The barn owl bows its head when it spots the tawny coming in, then goes into an impressive defense posture: head lowered, wings up and extended back. This pose is known as ‘manteling’: making a mantle of his wings to make himself look bigger. Like a superhero posturing or a bullfighter fanning out a cape. The two birds lock together in battle then in an instant the barn owl has won the spat. But the tawny is not deterred that easily and moments later it’s back for another go. Again the plucky barn owl stands its ground.


Watch the male barn owl in this clip as he sits at the entrance to this potential nest site, gently calling to attract a mate. All the while he watches the skies – then something catches his eye and he looks down, then up. He hops back in to the nest site momentarily, then -and you need to watch right to the end to catch it – all of a sudden a tawny owl swoops down and knocks him right off his perch.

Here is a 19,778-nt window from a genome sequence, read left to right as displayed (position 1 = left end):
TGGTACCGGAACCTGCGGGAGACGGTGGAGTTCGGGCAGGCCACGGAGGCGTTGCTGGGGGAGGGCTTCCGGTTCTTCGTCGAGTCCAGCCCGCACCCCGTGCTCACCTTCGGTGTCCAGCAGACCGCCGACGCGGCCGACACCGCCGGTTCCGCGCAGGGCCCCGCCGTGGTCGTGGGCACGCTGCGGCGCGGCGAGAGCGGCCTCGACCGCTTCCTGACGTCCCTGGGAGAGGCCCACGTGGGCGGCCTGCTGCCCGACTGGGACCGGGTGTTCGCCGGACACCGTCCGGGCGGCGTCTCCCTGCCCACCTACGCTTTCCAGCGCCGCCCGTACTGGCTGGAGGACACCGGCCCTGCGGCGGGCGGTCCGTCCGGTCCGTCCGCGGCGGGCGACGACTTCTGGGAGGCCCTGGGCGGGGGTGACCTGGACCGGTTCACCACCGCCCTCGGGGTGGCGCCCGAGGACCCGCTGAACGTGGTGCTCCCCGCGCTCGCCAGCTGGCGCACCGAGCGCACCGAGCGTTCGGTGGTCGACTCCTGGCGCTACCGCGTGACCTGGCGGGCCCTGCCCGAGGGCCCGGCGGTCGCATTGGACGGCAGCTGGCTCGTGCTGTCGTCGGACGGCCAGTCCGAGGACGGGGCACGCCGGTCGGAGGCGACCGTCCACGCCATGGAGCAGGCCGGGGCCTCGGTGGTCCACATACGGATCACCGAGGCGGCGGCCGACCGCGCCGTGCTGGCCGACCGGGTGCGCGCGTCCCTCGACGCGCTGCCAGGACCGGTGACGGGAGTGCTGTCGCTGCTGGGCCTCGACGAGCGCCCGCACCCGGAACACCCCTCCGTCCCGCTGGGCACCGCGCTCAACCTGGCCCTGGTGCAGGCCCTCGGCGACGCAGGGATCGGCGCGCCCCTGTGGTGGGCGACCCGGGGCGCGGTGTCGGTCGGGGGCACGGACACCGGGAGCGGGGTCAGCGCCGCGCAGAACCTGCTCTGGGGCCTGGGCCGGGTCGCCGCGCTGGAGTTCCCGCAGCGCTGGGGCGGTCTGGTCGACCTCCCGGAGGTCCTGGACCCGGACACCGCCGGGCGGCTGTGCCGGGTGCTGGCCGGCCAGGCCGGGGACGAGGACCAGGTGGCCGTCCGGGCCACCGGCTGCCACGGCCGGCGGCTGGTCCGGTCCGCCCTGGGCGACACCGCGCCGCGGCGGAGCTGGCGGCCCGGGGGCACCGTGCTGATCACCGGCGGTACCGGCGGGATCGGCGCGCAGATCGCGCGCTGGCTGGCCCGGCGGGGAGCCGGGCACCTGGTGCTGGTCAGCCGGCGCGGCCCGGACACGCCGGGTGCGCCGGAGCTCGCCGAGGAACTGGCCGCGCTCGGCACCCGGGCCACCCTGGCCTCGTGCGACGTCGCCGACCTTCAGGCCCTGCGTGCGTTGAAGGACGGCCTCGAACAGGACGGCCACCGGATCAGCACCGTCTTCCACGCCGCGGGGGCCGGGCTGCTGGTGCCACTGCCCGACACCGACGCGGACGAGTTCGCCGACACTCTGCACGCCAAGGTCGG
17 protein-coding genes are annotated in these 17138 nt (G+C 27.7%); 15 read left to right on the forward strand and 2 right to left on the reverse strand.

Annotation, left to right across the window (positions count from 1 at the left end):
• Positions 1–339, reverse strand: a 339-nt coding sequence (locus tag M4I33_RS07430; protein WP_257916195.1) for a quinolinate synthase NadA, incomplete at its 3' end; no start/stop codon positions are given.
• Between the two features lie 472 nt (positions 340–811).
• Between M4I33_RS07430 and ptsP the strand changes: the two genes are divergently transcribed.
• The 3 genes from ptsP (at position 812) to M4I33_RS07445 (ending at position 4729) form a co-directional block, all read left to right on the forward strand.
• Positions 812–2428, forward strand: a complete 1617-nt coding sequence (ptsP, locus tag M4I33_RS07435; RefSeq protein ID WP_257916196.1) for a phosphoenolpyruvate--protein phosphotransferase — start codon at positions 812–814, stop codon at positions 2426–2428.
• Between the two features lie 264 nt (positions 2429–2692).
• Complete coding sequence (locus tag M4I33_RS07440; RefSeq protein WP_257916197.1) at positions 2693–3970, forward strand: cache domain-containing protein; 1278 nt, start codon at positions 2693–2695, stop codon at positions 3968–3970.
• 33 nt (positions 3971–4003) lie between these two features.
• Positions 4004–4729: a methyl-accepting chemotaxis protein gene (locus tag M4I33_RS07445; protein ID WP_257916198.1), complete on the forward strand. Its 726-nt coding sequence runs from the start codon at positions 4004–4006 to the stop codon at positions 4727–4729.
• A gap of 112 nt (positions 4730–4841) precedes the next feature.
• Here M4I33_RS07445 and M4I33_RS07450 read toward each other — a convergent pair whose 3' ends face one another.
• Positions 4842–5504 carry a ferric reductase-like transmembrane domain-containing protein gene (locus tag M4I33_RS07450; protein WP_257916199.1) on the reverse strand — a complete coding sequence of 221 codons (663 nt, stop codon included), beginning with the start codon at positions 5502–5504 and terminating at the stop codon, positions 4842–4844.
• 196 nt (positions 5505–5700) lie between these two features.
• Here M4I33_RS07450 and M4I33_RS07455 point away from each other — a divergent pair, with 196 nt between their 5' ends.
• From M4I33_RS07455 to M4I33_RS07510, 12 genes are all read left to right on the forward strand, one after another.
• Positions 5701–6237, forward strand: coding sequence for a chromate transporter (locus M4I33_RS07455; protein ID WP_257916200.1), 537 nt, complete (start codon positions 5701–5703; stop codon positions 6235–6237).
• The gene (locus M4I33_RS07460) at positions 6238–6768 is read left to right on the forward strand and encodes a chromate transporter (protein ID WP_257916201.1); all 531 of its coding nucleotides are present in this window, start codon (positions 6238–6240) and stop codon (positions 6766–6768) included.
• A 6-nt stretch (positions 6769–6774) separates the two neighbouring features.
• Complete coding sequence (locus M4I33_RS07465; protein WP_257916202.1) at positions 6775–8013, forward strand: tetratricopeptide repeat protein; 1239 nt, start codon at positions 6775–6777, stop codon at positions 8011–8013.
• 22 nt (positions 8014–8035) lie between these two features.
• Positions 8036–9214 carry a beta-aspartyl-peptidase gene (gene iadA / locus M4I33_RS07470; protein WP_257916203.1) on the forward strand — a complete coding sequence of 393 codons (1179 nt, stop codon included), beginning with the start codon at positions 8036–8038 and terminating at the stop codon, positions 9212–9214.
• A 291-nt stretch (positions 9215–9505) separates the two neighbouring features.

The barn owl story begins in September 2016 with this male barn owl finding a site. He spends quite some time during the autumn months choosing a nest box and then trying to attract a female to accept it.  He eventually chooses one of the nest boxes I made especially for this – and of course it is rigged with cameras. The front of the nest box consists of a reclaimed elm stump.  I hoisted this stump up into a sycamore tree – as an artist I make my nest boxes attractive so that they can be backdrops to my paintings!  The painting below features the same stump after it was also used as a nest box by barn owls in 2015:

Barn Owl painting by Robert E Fuller
Barn Owl in Elm Stump, painted by Robert E Fuller